The start of the 2017-18 NBA season is underway. There will be scores of articles about questioning good teams, declaring individual award races over, and whatever darling team we believe will challenge the Cleveland Cavaliers in the Eastern Conference. There is also a feeling surrounding this season that we're headed towards the inevitability of a Golden State Warriors championship. Thus, some of the fun is met with a bit of gloom. Cheer up, lover of hoops. Basketball is a sport in which the journey of the season is just as important as its destination in the Finals. Here at TSFJ, we're going to highlight some things and people the basketball realm can be excited for between now and June.
Song of The Week: 112 - "It's Over Now"
There was a regular season game on Thursday between two teams we believe are or will be very good. The Golden State Warriors traveled to Oklahoma City to take on the Thunder. In a mild upset, the Thunder won rather handily, maintaining a double-figure lead for most of the game.
But that's not what we want to talk about, is it? The lasting image will be of Kevin Durant and Russell Westbrook forehead to forehead after Westbrook knocked the ball away from Durant. The brief confrontation is another in the growing list of petty encounters and blatantly subtle jabs at each other since Durant signed with the Warriors. It feels like every messy breakup we have ever seen, even as entertaining as it may be to most of us. Dislike amongst athletes is a healthy part of competition, within reason. It's okay for former teammates to have some animosity—especially teammates who have been through everything Westbrook and Durant have been through.
That's not what I want to highlight from that game.
In the fourth quarter, with the game already decided and Steve Kerr having pulled his starters, Russell Westbrook was still on the floor. He was one assist shy of notching yet another triple-double. The most important part of an assist is the made basket by the player receiving the pass. No matter how great a pass, it goes without reward if the teammate doesn't score. Westbrook was experiencing this, as he had the ball in late-clock isolation situations, and the players he was setting up did not score. You can even see Russ frustrated with Steven Adams that he did not shoot immediately after catching the pass from him. The interesting part of this is that it seems Steph Curry and Kevin Durant noticed this from the Warriors' bench, to their amusement.
There is a fine line where stat chasing is celebrated and where it is admonished. Most celebrated Kobe Bryant's megalomania-scented farewell tour in his final season, capped by a 50-field-goal-attempt, 60-point performance in his last game. Even with Russ, his glowing historic MVP season last year carries the trivial tarnish of teammates clearing the way for him to get rebounds. And of course, there is that time Ricky Davis threw the ball off the backboard to pad his stats for a triple-double.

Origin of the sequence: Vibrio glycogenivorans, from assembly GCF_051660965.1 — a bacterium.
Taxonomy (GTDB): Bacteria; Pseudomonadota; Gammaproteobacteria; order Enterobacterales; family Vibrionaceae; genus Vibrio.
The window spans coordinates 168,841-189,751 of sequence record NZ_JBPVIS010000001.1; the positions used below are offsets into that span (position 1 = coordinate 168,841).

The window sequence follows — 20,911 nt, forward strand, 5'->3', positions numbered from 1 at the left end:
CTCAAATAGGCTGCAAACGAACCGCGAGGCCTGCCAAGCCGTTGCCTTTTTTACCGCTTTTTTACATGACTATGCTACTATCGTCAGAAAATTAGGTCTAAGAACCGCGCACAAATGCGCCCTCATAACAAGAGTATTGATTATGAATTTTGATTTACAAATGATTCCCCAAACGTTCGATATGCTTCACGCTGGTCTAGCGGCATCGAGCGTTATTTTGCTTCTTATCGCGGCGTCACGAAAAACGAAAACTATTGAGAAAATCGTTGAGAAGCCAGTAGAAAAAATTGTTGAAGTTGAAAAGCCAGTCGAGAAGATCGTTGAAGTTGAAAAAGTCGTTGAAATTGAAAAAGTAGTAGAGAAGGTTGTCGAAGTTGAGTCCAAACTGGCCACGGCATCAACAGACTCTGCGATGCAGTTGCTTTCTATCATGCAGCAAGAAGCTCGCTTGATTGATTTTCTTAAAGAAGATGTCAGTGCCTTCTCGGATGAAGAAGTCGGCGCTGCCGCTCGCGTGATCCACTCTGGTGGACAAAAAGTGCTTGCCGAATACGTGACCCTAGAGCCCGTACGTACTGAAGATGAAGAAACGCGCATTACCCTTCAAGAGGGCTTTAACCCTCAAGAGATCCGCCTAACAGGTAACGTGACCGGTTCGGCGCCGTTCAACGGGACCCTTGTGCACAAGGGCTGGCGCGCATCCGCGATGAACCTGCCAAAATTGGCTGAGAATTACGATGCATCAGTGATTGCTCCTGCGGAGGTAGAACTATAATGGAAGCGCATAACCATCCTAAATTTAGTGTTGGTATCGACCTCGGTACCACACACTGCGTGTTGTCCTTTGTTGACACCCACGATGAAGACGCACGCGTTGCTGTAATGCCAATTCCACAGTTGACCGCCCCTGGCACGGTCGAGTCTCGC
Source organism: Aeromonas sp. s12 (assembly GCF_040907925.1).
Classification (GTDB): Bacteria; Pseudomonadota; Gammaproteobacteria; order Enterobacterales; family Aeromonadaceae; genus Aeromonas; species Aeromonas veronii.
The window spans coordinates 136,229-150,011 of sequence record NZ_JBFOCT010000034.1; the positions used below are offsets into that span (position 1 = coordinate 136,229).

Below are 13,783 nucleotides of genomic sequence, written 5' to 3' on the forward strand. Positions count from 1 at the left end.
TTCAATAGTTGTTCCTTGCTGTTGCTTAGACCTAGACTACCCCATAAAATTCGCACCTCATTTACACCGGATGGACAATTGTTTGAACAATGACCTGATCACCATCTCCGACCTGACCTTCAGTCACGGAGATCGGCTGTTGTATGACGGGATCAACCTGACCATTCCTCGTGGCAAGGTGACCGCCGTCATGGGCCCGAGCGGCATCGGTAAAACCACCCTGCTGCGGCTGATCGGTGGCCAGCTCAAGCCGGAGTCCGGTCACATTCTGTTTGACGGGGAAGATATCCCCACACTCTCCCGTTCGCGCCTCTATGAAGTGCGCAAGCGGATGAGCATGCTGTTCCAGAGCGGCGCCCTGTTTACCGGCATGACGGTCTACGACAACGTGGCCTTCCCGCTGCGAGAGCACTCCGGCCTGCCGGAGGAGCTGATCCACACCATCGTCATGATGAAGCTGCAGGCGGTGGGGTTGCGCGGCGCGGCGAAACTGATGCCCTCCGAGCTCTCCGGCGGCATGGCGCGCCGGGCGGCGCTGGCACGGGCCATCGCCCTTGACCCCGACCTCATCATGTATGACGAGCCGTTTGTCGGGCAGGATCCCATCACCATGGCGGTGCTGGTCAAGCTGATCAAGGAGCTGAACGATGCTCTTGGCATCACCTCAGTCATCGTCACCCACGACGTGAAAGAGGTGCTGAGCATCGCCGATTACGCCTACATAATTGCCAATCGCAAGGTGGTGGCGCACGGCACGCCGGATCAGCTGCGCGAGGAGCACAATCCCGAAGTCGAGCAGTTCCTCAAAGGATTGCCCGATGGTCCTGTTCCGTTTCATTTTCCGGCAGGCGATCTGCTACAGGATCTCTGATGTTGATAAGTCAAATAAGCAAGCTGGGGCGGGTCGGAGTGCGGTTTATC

We allow players, particularly great ones, the chance to reach milestones, especially in ultimately meaningless games. Usually, everyone is in on the plan, and while there may be a script written in pencil, the spirit of competition remains in tact.
In no way am I saying Russ is Ricky Davis. Nor do I believe he is hurting the game in any way. And I absolutely understand that this is armchair speculation. However, Westbrook's ability does not need him focused on statistical goals. Even if he wanted to make a statement versus the Warriors, a team he seemingly dislikes, that statement had already been made by his play, the final score, and even knocking the ball away from Kevin Durant. I just don't want Russell Westbrook to hinder his effectiveness as a player to keep a caricature going.
- That's two game-winning jumpers for Blake Griffin. Both of them were on the road, with both of them being relatively contested.
- Giannis Antetokounmpo got into a shouting match with one of the Milwaukee Bucks' assistant coaches. While the visual looks poor, I'm more concerned with tensions rising so early in the season. With three-fourths of the season remaining, hopefully that was an argument in the heat of the moment and not the start of anything more serious.
- It's impressive that as of November 27th, Kristaps Porzingis and Kevin Durant are the top two leaders in blocks per game. I think it's admirable when a team's best offensive player commits to at least one aspect of the defensive end. The look of the rim protector is very different than a generation ago.
Six weeks in and the journey continues. Happy NBA, folks.
Poemer. 8-time Hug Champion. Pick&Roll Enthusiast. Guardian of Logic and Tact. Apocalypse's good Brother. Collector of muted souls for Mt. Filtermanjaro.